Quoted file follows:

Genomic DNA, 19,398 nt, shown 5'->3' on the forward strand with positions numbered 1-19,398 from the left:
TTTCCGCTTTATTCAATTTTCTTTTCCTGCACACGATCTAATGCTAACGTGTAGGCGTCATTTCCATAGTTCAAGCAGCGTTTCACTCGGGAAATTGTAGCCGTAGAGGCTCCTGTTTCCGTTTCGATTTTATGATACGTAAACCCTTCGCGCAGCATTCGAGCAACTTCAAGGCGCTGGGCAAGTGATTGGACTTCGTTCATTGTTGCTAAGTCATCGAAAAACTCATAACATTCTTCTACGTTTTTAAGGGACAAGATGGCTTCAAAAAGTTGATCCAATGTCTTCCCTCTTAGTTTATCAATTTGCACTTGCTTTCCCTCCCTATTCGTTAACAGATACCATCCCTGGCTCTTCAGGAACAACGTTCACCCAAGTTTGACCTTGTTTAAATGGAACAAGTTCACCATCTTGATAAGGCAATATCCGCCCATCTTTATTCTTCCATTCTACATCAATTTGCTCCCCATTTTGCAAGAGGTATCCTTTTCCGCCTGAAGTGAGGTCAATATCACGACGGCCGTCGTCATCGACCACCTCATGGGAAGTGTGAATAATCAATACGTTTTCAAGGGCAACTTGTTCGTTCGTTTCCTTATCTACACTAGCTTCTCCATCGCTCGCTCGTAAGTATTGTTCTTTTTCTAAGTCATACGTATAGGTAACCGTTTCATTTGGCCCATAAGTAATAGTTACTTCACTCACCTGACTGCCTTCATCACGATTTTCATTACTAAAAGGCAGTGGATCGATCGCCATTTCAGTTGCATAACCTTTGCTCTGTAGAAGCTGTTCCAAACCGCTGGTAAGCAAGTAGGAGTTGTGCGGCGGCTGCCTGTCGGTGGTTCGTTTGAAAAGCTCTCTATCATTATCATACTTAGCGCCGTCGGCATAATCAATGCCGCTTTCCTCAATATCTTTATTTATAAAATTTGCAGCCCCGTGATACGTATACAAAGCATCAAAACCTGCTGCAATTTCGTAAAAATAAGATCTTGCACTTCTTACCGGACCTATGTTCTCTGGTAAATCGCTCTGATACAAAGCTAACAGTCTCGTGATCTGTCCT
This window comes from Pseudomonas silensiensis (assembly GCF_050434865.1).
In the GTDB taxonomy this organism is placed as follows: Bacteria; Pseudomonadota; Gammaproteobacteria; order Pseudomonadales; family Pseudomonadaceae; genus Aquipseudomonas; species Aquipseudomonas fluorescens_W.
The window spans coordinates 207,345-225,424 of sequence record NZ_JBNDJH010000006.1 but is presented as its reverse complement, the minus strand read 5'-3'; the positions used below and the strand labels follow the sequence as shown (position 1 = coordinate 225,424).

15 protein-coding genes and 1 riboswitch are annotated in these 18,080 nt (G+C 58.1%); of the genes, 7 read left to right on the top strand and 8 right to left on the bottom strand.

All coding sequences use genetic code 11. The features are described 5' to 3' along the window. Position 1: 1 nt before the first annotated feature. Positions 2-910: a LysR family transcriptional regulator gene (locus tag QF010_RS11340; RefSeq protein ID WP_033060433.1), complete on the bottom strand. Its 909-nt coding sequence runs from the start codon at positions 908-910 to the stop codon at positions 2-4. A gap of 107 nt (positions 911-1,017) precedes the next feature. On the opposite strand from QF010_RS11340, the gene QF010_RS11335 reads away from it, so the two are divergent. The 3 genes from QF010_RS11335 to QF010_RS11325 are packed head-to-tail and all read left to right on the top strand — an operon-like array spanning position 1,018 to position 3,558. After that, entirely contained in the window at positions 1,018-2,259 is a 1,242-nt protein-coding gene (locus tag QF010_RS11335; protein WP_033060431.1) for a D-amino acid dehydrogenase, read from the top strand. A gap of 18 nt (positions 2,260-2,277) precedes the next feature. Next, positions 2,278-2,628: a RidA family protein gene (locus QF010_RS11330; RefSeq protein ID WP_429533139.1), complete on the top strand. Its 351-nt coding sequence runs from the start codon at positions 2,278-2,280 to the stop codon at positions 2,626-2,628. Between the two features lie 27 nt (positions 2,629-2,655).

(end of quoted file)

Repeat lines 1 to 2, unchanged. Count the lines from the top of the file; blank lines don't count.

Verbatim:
Genomic DNA, 19,398 nt, shown 5'->3' on the forward strand with positions numbered 1-19,398 from the left:
TTTCCGCTTTATTCAATTTTCTTTTCCTGCACACGATCTAATGCTAACGTGTAGGCGTCATTTCCATAGTTCAAGCAGCGTTTCACTCGGGAAATTGTAGCCGTAGAGGCTCCTGTTTCCGTTTCGATTTTATGATACGTAAACCCTTCGCGCAGCATTCGAGCAACTTCAAGGCGCTGGGCAAGTGATTGGACTTCGTTCATTGTTGCTAAGTCATCGAAAAACTCATAACATTCTTCTACGTTTTTAAGGGACAAGATGGCTTCAAAAAGTTGATCCAATGTCTTCCCTCTTAGTTTATCAATTTGCACTTGCTTTCCCTCCCTATTCGTTAACAGATACCATCCCTGGCTCTTCAGGAACAACGTTCACCCAAGTTTGACCTTGTTTAAATGGAACAAGTTCACCATCTTGATAAGGCAATATCCGCCCATCTTTATTCTTCCATTCTACATCAATTTGCTCCCCATTTTGCAAGAGGTATCCTTTTCCGCCTGAAGTGAGGTCAATATCACGACGGCCGTCGTCATCGACCACCTCATGGGAAGTGTGAATAATCAATACGTTTTCAAGGGCAACTTGTTCGTTCGTTTCCTTATCTACACTAGCTTCTCCATCGCTCGCTCGTAAGTATTGTTCTTTTTCTAAGTCATACGTATAGGTAACCGTTTCATTTGGCCCATAAGTAATAGTTACTTCACTCACCTGACTGCCTTCATCACGATTTTCATTACTAAAAGGCAGTGGATCGATCGCCATTTCAGTTGCATAACCTTTGCTCTGTAGAAGCTGTTCCAAACCGCTGGTAAGCAAGTAGGAGTTGTGCGGCGGCTGCCTGTCGGTGGTTCGTTTGAAAAGCTCTCTATCATTATCATACTTAGCGCCGTCGGCATAATCAATGCCGCTTTCCTCAATATCTTTATTTATAAAATTTGCAGCCCCGTGATACGTATACAAAGCATCAAAACCTGCTGCAATTTCGTAAAAATAAGATCTTGCACTTCTTACCGGACCTATGTTCTCTGGTAAATCGCTCTGATACAAAGCTAACAGTCTCGTGATCTGTCCT